03-May-2021 09:59 - edited 01-Feb-2022 20:46
Our Featured Member series is a way for us to show appreciation and highlight active contributors in our community. Communities thrive on interaction and our Featured Series gives you some insight on some of our most engaged folks. DevCentral MVP Andy McGrath is our Featured Member for May! Let's catch up with Andy!
DevCentral: Please explain to the DC community a little about yourself, what you do and why it is important.
Andy: I'm an old school techie (at least I feel like it), starting my involvement with the world of computers back in the mid-90s. Today, I'm a Cloud Platform Engineer working in a small team for a property tech start-up in the UK Boomin.
I love what I do and feel like we build the foundation for the broader engineering team ensuring the services they are writing have a place to run and are healthy and stable. I also love learning and playing with new stuff, and so in a world of Kubernetes, Helm, Terraform, CI/CD, and all the other technologies, I always have something to tinker with. Additionally, I have been learning and working with .Net (C# and toying with F#) and Go, which I love writing code in.
DevCentral: You’re an active contributor in the DevCentral community. What keeps you involved?
Andy: Generally, I love to share my knowledge and experience. I was lucky enough to have several people and communities, one of them being DevCentral, do this when I was younger, so happy and willing to give back where I can.
F5 has done with DevCentral to create the feeling of a small intimate community while not having a huge barrier to get involved. May other technical communities feel like you either contribute knowledge or consume knowledge. However, DevCentral is a community where people with little experience with F5 technologies can and do still contribute alongside those oldies like me.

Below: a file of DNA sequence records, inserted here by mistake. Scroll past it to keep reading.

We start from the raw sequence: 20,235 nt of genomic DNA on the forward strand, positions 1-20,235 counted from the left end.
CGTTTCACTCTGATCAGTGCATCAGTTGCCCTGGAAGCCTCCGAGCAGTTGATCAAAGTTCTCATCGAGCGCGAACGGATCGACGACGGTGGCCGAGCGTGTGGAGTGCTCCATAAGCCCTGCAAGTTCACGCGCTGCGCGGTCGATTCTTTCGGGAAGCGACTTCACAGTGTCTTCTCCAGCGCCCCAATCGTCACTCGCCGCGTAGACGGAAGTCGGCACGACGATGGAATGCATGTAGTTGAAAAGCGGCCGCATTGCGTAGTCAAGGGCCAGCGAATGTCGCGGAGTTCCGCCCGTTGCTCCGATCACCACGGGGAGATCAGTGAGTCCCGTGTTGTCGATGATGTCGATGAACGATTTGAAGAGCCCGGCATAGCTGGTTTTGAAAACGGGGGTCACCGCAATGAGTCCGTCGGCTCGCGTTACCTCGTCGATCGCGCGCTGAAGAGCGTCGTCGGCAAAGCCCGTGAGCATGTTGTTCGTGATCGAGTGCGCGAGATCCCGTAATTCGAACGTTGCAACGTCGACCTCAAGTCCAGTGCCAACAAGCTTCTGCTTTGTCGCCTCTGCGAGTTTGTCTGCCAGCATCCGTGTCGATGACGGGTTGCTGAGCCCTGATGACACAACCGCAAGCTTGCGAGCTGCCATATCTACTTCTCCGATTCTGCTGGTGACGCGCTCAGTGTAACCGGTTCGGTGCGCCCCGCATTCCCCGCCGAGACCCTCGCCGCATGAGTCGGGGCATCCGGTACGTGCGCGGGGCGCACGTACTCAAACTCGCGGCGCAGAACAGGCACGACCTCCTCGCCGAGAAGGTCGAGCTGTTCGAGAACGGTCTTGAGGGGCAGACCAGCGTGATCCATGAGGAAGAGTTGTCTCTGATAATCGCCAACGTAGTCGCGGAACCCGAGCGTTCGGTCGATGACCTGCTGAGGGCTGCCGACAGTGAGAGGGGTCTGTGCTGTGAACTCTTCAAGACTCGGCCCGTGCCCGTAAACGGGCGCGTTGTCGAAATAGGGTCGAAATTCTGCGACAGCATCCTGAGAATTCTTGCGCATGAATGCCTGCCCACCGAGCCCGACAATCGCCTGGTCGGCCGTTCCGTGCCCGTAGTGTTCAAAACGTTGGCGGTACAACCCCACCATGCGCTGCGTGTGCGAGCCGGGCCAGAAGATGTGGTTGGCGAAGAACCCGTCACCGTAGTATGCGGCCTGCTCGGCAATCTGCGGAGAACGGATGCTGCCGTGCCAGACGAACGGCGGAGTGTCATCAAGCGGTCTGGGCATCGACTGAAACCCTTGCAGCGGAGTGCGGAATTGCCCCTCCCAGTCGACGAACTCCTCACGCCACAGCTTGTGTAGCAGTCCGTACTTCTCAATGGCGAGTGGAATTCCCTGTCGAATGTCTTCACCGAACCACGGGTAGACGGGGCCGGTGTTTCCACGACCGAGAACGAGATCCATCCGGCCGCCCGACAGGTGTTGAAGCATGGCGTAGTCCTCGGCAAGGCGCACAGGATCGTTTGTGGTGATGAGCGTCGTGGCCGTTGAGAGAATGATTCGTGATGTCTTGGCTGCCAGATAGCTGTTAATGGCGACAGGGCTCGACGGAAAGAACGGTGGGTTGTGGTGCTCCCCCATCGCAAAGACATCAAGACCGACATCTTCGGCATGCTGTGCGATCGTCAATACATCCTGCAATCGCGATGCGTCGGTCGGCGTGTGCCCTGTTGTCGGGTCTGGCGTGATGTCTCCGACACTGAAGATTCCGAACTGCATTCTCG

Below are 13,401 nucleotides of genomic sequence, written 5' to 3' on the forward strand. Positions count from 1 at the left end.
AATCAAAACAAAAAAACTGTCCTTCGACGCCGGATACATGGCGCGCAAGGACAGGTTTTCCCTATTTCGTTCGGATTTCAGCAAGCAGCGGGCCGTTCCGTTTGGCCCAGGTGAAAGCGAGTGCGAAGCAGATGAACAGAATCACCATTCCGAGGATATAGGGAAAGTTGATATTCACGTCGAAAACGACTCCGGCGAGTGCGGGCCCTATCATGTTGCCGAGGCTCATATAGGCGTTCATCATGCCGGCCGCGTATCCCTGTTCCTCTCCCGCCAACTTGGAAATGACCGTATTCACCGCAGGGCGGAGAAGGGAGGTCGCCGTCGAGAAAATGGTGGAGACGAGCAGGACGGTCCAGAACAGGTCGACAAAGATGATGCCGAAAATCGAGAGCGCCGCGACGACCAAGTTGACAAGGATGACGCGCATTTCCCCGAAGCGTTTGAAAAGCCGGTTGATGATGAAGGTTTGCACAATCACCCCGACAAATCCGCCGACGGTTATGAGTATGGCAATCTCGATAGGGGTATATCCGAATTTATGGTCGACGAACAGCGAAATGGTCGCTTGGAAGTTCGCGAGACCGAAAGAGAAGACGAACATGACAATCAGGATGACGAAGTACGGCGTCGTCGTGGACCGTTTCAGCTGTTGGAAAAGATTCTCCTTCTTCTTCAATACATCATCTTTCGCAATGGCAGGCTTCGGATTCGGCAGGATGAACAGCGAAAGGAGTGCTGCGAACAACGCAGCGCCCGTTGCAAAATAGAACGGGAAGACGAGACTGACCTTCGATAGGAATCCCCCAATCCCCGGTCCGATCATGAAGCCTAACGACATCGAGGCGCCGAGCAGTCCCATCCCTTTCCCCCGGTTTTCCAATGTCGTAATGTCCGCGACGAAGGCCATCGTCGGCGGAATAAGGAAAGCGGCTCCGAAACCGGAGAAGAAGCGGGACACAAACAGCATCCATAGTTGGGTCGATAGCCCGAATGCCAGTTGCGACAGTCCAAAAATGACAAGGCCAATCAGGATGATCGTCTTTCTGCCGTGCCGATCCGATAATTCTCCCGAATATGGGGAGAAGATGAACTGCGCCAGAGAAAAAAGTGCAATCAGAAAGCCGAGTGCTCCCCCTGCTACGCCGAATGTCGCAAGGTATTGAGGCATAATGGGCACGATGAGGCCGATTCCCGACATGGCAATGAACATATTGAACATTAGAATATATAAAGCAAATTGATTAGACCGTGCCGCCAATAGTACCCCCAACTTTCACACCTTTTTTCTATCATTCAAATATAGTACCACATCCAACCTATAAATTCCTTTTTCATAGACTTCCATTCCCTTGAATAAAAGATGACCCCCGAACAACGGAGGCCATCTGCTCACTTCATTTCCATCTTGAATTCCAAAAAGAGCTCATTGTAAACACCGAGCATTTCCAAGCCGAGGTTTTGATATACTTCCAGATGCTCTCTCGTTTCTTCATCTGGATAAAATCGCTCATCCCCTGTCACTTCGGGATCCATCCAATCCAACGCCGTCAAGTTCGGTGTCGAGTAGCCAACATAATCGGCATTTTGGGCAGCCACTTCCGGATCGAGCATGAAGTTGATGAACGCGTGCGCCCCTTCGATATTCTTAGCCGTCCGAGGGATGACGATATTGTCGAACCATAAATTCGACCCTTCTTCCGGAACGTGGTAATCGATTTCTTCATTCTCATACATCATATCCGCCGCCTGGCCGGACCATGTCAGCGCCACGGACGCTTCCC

DevCentral: Tell us a little about the technical expertise you have.
Andy: I started my career wanted to be a game developer and learnt to code by making games and building mods for games like Quake 2 and Half-life. However, somehow I ended up as a systems engineer for a consultancy company.
I tend to get bored working with technologies, so I have always pushed myself into different disciplines and tech. I was lucky enough to work with a manager and a company that allowed me to do just that and would often throw new stuff at me. I ended up doing networking, security, storage, virtualization, server migrations and more with them. In 2004 I was asked to learn F5 BIG-IP, running F5 TMOS 9.0.1, with the support of an excellent F5 SE and some second-hand training. Later Juniper and F5 became the leading vendor technologies I worked with for a long time.
Several years ago, I landed a contract position at Lloyds Banking Group, working on a team dedicated to writing and maintaining iRules (and later iRuleLX). This changed my world from very infrastructure-focused to development-focused and got thrown into the deep end with DevOps.
DevCentral: You are a Cloud Platform Engineer at Boomin. Can you describe your typical workday, how you manage work/life balance and the strong support of F5 solutions? How has the recent pandemic impacted your work?